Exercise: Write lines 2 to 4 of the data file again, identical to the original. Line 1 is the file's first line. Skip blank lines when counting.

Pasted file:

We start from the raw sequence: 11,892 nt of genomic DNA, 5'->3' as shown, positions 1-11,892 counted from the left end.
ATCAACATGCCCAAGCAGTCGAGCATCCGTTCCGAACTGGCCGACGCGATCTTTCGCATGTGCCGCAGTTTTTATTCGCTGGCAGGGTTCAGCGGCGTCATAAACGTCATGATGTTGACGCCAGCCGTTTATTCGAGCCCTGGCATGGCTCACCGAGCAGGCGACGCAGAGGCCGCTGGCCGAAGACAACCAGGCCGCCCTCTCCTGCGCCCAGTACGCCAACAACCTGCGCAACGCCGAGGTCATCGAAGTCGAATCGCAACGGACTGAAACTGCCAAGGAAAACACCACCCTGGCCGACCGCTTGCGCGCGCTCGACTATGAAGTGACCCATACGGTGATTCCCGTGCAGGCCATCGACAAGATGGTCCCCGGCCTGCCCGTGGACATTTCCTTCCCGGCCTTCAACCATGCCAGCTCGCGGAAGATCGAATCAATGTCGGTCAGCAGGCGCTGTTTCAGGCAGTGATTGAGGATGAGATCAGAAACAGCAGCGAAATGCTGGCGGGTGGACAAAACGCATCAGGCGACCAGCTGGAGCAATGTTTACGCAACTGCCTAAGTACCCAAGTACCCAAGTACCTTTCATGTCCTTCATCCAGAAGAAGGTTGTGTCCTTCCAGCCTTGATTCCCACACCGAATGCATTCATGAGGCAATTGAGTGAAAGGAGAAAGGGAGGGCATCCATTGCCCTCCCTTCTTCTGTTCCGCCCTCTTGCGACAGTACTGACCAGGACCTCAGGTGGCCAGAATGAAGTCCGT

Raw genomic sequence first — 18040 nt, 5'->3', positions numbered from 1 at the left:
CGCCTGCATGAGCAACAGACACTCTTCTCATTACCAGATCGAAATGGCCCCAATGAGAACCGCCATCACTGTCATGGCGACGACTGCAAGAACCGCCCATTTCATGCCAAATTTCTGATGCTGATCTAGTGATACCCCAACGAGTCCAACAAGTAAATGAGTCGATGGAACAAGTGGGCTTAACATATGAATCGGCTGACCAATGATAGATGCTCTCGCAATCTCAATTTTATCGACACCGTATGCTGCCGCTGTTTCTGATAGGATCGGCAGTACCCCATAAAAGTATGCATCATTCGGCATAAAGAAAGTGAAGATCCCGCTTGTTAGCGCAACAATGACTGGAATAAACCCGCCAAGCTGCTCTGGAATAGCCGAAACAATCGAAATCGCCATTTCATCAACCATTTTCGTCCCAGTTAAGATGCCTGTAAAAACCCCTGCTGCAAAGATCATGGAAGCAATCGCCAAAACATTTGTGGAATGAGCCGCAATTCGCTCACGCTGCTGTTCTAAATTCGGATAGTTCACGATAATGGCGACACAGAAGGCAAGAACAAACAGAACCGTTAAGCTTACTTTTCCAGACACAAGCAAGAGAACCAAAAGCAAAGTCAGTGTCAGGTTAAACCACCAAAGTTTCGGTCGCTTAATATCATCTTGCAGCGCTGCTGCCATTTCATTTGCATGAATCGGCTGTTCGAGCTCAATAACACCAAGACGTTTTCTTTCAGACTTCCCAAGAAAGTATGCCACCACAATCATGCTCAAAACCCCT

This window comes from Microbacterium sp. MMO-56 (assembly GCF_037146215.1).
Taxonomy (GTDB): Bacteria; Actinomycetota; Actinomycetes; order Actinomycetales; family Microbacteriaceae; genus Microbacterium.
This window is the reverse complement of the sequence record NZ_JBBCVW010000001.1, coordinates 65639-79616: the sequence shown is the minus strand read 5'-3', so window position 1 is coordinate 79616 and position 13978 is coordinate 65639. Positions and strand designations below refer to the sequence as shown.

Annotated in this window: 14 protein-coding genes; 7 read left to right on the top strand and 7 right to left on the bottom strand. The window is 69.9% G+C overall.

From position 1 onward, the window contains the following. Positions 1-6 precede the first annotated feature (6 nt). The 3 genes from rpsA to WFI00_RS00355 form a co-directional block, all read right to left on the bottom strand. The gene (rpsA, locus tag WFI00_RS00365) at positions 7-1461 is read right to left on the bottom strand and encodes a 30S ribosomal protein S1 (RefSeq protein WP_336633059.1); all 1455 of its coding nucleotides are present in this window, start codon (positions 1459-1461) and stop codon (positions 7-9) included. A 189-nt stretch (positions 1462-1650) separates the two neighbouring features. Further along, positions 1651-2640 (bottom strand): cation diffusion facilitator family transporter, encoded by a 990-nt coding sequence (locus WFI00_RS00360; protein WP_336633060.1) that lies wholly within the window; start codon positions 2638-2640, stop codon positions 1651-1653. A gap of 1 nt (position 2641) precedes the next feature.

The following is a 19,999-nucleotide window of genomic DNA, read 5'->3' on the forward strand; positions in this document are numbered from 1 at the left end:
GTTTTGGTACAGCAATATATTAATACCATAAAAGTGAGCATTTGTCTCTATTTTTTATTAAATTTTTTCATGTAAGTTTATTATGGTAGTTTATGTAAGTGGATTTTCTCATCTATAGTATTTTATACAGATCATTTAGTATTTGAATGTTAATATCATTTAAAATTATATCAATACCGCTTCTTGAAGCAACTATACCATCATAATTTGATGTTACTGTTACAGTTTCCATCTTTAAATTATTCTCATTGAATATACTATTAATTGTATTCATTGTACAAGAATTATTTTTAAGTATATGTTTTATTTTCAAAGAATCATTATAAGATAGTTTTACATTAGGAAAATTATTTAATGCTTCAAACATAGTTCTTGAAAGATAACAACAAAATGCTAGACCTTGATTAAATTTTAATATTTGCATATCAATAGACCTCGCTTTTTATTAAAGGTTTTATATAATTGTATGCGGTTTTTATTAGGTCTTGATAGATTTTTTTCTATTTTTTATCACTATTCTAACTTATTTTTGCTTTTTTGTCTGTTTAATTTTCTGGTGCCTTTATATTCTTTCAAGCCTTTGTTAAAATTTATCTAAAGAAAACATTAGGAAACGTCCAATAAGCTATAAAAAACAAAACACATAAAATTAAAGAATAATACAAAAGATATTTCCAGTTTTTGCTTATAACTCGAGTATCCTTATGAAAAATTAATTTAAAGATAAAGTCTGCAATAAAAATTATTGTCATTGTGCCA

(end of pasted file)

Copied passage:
ATCAACATGCCCAAGCAGTCGAGCATCCGTTCCGAACTGGCCGACGCGATCTTTCGCATGTGCCGCAGTTTTTATTCGCTGGCAGGGTTCAGCGGCGTCATAAACGTCATGATGTTGACGCCAGCCGTTTATTCGAGCCCTGGCATGGCTCACCGAGCAGGCGACGCAGAGGCCGCTGGCCGAAGACAACCAGGCCGCCCTCTCCTGCGCCCAGTACGCCAACAACCTGCGCAACGCCGAGGTCATCGAAGTCGAATCGCAACGGACTGAAACTGCCAAGGAAAACACCACCCTGGCCGACCGCTTGCGCGCGCTCGACTATGAAGTGACCCATACGGTGATTCCCGTGCAGGCCATCGACAAGATGGTCCCCGGCCTGCCCGTGGACATTTCCTTCCCGGCCTTCAACCATGCCAGCTCGCGGAAGATCGAATCAATGTCGGTCAGCAGGCGCTGTTTCAGGCAGTGATTGAGGATGAGATCAGAAACAGCAGCGAAATGCTGGCGGGTGGACAAAACGCATCAGGCGACCAGCTGGAGCAATGTTTACGCAACTGCCTAAGTACCCAAGTACCCAAGTACCTTTCATGTCCTTCATCCAGAAGAAGGTTGTGTCCTTCCAGCCTTGATTCCCACACCGAATGCATTCATGAGGCAATTGAGTGAAAGGAGAAAGGGAGGGCATCCATTGCCCTCCCTTCTTCTGTTCCGCCCTCTTGCGACAGTACTGACCAGGACCTCAGGTGGCCAGAATGAAGTCCGT

Raw genomic sequence first — 18040 nt, 5'->3', positions numbered from 1 at the left:
CGCCTGCATGAGCAACAGACACTCTTCTCATTACCAGATCGAAATGGCCCCAATGAGAACCGCCATCACTGTCATGGCGACGACTGCAAGAACCGCCCATTTCATGCCAAATTTCTGATGCTGATCTAGTGATACCCCAACGAGTCCAACAAGTAAATGAGTCGATGGAACAAGTGGGCTTAACATATGAATCGGCTGACCAATGATAGATGCTCTCGCAATCTCAATTTTATCGACACCGTATGCTGCCGCTGTTTCTGATAGGATCGGCAGTACCCCATAAAAGTATGCATCATTCGGCATAAAGAAAGTGAAGATCCCGCTTGTTAGCGCAACAATGACTGGAATAAACCCGCCAAGCTGCTCTGGAATAGCCGAAACAATCGAAATCGCCATTTCATCAACCATTTTCGTCCCAGTTAAGATGCCTGTAAAAACCCCTGCTGCAAAGATCATGGAAGCAATCGCCAAAACATTTGTGGAATGAGCCGCAATTCGCTCACGCTGCTGTTCTAAATTCGGATAGTTCACGATAATGGCGACACAGAAGGCAAGAACAAACAGAACCGTTAAGCTTACTTTTCCAGACACAAGCAAGAGAACCAAAAGCAAAGTCAGTGTCAGGTTAAACCACCAAAGTTTCGGTCGCTTAATATCATCTTGCAGCGCTGCTGCCATTTCATTTGCATGAATCGGCTGTTCGAGCTCAATAACACCAAGACGTTTTCTTTCAGACTTCCCAAGAAAGTATGCCACCACAATCATGCTCAAAACCCCT